Now, Plato—and this is what constitutes the peculiar characteristic of the view which he presents in the Republic—does not adopt one of these alternatives to the exclusion of the other, but in a way accepts them both: the former for the benefit of the citizens in general, the latter for the philosophic rulers. For the many, he would restore in a higher form the order of the Greek municipal State, in which the citizen, disciplined in civic virtue and patriotic self-devotion, inspired by a purified mythology, and surrounded by beautiful forms of art—aesthetic types of goodness and purity—should live a life of faith, sheltered from all doubt and intellectual difficulty. And, on the other hand, for the philosophic few who had outgrown the stage of culture in which the mind can be fed with imaginative pictures, he would endeavour to provide a higher kind of education, in which all the secrets of science and philosophy should be revealed. Furthermore, the men thus educated were to take the place of kings or governors of the State, and to find in their contemplation of the intelligible universe the exemplar, after which, so far as possible, they should mould the life of the community over which they ruled. For, in Plato's view, he who has grasped the supreme principle of truth, which he calls the Idea of Good, is by it carried beyond all the contradictions of ordinary experience, and has become able to regard the confused and shadowy world of appearance from a higher point of view. He has become possessed of a divine pattern, by means of which he can bring order into the transitory life of men in this world.

Plato, then, makes a sharp division between an earlier stage of religious development of his citizens, in which they are to be kept out of sight of moral and religious difficulties, and taught simply that all things are ordered for the best by perfectly good gods, and a later stage of it, in which they are to face all the problems of existence, and to endeavour to solve them by the aid of philosophical reflexion. At the same time, he is deeply conscious of the difficulties of the transition from the first to the second of these stages; or, in other words, of the dangers of that period of doubt and criticism with which philosophical enquiry must begin. In the seventh book of the Republic, he illustrates these dangers by the image of a youth who is brought up to reverence certain persons as his parents, and who is protected from temptation by his belief in their rightful authority over him, but who suddenly learns that they have no such natural claim to his obedience, and is tempted in consequence to disregard all the commands they have laid upon him. In like manner, as Plato would indicate, the young man who is prematurely initiated into the dialectical methods of philosophical criticism, will learn to detect the illusion of his first faith in those mythological divinities whom he has been taught to regard as the authors of the ethical rules under which he has hitherto lived; and he will therefore be in danger of falling into a fatal scepticism, and losing his hold upon all ethical rules whatever. Hence Plato urges that this initiation, even in the case of those who are fitted for it, should be delayed till the character has been thoroughly confirmed in the love of what is good and the hate of what is evil; and that, in the case of the great body of the citizens, it should not take place at all.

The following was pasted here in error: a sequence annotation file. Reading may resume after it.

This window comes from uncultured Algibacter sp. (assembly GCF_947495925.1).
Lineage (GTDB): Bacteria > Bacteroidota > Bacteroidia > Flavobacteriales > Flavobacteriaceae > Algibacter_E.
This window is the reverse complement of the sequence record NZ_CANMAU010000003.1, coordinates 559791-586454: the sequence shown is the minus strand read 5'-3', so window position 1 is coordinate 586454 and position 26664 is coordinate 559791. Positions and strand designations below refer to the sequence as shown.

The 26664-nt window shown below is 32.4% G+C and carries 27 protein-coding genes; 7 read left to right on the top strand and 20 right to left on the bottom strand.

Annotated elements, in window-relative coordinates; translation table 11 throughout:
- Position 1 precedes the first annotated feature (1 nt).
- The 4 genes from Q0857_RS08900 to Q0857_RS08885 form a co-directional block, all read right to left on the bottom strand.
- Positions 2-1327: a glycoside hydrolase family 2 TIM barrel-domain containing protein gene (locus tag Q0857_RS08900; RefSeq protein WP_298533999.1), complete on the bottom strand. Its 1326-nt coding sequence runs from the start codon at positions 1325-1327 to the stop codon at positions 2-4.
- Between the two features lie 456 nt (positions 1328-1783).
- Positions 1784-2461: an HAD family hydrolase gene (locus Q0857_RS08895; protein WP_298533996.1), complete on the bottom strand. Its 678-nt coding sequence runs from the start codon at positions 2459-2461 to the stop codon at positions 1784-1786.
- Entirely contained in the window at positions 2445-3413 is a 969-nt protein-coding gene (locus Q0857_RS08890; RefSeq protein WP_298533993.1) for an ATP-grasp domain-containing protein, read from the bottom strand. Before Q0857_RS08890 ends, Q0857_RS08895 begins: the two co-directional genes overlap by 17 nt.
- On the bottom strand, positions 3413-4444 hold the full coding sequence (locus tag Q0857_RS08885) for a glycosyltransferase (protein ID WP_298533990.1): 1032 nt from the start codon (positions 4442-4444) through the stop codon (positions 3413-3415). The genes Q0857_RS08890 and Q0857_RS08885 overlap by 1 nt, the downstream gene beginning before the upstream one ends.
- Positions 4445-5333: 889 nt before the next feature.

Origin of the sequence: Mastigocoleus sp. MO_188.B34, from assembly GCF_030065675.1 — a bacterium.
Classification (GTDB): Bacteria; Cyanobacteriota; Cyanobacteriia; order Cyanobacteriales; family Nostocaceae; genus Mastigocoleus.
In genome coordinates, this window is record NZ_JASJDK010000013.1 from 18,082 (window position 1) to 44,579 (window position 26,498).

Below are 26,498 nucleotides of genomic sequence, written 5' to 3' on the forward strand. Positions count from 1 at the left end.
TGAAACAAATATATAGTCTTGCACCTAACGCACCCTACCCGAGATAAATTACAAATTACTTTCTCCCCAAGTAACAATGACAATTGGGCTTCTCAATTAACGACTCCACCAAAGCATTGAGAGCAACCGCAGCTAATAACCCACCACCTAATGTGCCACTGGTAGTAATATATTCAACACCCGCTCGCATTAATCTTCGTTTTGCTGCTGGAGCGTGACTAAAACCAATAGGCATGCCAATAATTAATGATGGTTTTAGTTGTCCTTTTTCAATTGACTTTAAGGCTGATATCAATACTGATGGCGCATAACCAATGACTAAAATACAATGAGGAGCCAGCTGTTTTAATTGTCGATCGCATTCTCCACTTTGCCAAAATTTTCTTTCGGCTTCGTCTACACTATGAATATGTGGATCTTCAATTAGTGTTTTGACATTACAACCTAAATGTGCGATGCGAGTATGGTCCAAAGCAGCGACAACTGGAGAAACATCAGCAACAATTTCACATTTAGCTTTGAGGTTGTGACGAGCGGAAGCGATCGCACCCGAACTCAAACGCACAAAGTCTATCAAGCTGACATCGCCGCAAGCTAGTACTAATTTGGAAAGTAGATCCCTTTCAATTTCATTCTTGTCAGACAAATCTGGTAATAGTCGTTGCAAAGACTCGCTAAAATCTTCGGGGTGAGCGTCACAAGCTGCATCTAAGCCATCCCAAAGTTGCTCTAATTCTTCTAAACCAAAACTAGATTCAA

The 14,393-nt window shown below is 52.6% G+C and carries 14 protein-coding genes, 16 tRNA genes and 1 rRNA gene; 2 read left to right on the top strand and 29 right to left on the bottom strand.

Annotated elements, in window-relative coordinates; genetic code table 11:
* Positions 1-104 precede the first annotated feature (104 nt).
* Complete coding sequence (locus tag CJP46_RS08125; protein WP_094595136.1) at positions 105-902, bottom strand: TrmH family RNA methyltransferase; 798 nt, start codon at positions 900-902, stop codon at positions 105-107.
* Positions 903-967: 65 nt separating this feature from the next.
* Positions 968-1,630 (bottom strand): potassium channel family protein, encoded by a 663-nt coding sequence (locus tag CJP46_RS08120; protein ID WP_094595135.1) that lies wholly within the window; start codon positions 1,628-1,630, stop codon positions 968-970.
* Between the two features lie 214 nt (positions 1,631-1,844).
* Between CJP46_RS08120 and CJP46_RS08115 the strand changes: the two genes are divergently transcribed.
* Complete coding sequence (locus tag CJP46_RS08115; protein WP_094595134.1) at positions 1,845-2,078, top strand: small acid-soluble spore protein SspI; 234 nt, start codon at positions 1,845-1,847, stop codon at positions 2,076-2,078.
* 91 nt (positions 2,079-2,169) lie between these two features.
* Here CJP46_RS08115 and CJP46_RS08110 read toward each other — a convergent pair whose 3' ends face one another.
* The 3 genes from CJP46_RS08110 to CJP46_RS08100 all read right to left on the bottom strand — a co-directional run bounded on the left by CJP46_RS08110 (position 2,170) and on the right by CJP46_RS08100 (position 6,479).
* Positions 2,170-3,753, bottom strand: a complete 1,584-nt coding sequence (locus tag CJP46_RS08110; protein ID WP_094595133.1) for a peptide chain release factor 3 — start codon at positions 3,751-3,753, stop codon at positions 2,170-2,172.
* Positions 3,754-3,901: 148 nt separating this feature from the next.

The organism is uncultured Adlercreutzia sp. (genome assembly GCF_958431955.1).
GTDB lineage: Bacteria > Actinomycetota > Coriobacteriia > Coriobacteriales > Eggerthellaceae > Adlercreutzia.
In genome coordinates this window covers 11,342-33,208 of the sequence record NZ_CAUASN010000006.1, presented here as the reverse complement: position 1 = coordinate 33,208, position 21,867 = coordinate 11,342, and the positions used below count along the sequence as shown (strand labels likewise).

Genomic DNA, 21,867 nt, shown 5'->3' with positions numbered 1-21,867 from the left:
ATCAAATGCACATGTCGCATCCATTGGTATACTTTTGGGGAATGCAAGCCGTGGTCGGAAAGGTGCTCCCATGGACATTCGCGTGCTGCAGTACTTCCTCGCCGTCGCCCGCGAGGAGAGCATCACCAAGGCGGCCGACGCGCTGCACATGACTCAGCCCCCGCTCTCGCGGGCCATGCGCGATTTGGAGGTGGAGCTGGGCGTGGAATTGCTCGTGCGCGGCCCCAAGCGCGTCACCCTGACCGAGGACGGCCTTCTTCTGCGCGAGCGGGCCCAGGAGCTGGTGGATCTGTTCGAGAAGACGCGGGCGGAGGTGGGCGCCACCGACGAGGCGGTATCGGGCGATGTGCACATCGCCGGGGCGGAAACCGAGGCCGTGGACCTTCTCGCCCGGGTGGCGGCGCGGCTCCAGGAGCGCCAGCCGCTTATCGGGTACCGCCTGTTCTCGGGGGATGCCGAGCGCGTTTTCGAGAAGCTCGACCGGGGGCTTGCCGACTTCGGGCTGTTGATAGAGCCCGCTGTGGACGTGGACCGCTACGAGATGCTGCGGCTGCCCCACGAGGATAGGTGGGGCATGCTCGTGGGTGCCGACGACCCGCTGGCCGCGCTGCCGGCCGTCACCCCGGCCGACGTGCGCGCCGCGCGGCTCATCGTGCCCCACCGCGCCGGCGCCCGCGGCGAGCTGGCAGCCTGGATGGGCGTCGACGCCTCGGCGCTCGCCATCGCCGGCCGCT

Now, as we have already seen, there is a great difficulty in admitting the conception of such a division between two classes of citizens in the same State—a division in which the higher class possesses for itself the esoteric truth of philosophy, while the lower class is fed with mythological fables. There is, indeed, at all times, a certain difference between the ordinary consciousness which is content with half-pictorial modes of thought, and the reflective spirit of science which cannot be satisfied with anything but exact definition and clear logical connexion: but it is impossible to draw any definite line of separation between two classes of human beings, not living in different ages, but at the same time, and as members of the same society. Still more impossible—if there are grades in impossibility—would it be, in an age of reflexion, to push men back into an earlier stage of culture and save them from all the dangers of doubt. In such an age, the sphere of opinion cannot be sharply divided from that of science; nor is it possible by any artificial barriers such as Plato proposes, to secure men from the disturbing power of a dialectic, which detects the ‘noble untruths’ of poetry. The idea of a class of philosopher-kings who are to keep the keys of knowledge for themselves, and act as a kind of earthly providence to other men, sins, like Carlyle's conception of hero-worship, against the solidarity of humanity. A secret doctrine of philosophy is almost a contradiction in terms: for philosophy cannot live, and refuse to communicate itself to anyone who is capable of receiving its lessons. Something like it we may find in early stages of civilisation, as among the Egyptian priesthood, or in a modified form in the divided society of the middle ages. But such exceptions prove the rule: for in both cases philosophy was enslaved by tradition and smitten with barrenness. It was not the free evolution of thought which alone Plato would have thought worthy of the name.